I don’t know how many times I’ve said the phrase, “if my kids are happy, I’m happy”. While I am of course happy when my kids are happy, this one tiny hiccup in the day and the resultant ‘moment’ made me see that a few things needed an adjustment to ensure that my happiness wasn’t just anchored around that of my kids.

My first step was to cut myself some slack so I took the week off work to have a rest, recover from the whirlwind of life that we have been living these past few months since returning to work and to take a hard look at what we can change to stop this ridiculous race to an unseen finish line.

Everything I have discovered is something someone has already suggested. Something I have read in a book and thought ‘that sounds great – maybe one day I’ll give it ago’. Something I’ve listened to someone else say they do and thought ‘it won’t work for me’. Until I could see the measurable impact of running at full speed 100% of the time, I couldn’t listen to the advice. (Funny how we often let our kids learn from doing – no matter how many times I tell V1 that if he rides his bike full speed into a wall, one of these days he might get hurt – it’s only the act of doing it, and the subsequent grazing of knuckles that lead to the change. In much the same vein, I have now been able to learn from experience).

I have committed to trying a few things. I say trying because I’ve spent 30+ years in my current ways, and they are pretty set so this is a gradual process. I’ve tasked myself to:

  • try to stop over scheduling every waking moment of our days.
  • try to utilise my urge to organise to my advantage. I’ve finally realised that being good at being organised means you are organised enough to have some downtime. When I tell people what we squeeze into the 2 weekdays I’m not in the office, I’m greeted by comments usually along the lines of ‘I’m exhausted just listening to it’.
  • try to let myself see that it is OK to not get something finished every once in a while, to need a bit more time to do something, and to ask for help from my team. These are all OK and a necessary part of returning to work part-time.
  • try to focus on having faith in the knowledge that I am a dedicated and honest Mum, wife, friend and worker and unreasonable expectations do not lead to success.
  • I will take time off when I need it, and I will enjoy it, not feel guilty about it, or spend the time planning how I can get more things done.

 

Bravery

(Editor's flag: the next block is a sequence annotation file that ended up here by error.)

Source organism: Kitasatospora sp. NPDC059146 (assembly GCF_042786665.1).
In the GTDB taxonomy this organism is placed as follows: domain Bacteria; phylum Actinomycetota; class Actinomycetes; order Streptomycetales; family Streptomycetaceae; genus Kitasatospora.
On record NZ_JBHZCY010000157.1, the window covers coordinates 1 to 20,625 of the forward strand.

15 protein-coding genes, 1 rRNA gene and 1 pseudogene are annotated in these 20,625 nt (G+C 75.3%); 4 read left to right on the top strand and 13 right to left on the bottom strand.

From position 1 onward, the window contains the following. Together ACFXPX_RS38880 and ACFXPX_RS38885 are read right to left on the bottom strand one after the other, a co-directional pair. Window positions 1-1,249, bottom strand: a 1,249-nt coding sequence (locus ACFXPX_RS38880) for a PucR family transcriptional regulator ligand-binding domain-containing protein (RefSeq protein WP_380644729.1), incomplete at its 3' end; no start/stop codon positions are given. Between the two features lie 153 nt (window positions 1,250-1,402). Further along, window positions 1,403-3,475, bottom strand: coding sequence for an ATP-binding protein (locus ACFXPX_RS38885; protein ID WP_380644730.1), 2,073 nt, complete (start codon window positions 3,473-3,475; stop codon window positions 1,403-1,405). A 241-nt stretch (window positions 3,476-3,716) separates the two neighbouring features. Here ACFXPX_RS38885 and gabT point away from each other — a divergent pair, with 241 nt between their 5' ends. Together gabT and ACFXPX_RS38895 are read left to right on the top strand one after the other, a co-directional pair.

With our first quiet Sunday for a long time dawning with a sleep in for both kids (6.40am – not a sleep in for most of course, but an hour later than our usual wake-up!), my better half and I decided to be brave and venture to Church.

We had V2’s Christening last weekend and felt that it was such a lovely service  (at least I enjoyed the few minutes I heard of it when I wasn’t standing outside with V2 as she lamented her lost nap) that we would be brave and make it a ‘regular’ thing.

We both had a different upbringing but agreed the tradition, reverence and spirituality religion and Church provide are important parts of life, particularly for the kidlets.

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I do however use the term ‘regular’ loosely. Before we went to yesterday’s service, we had decided it wasn’t likely to be more often than once a month, thereby accommodating our ridiculous schedule and allowing ample time for our resilience levels to be replenished and for any embarrassment for misbehaviour to be forgotten and forgiven before returning.

After yesterday’s service we were comforted that if we had the time, we would be relaxed enough to go more often without too much angst about the kids’ behaviour.

Though V1 was initially extremely disinterested in the concept of sitting still (he had to do that in the car, why would he want to do more of it!) and V2 wanted the stair to the font as her own private playground, no-one minded.

Though V1 decided the shadow game was de rigueur by parotting every clamorous squeak, chatter, cry, squawk or otherwise unintelligible yet remarkably resonant sound that V2 uttered, no-one minded.

Though we mashed a little mandarin into the floor and crumbled some biscuits under the table, and no doubt left more than a couple of sultanas scattered (the floor was brown and it was dark therefore impossible to find stray sultanas), no-one minded.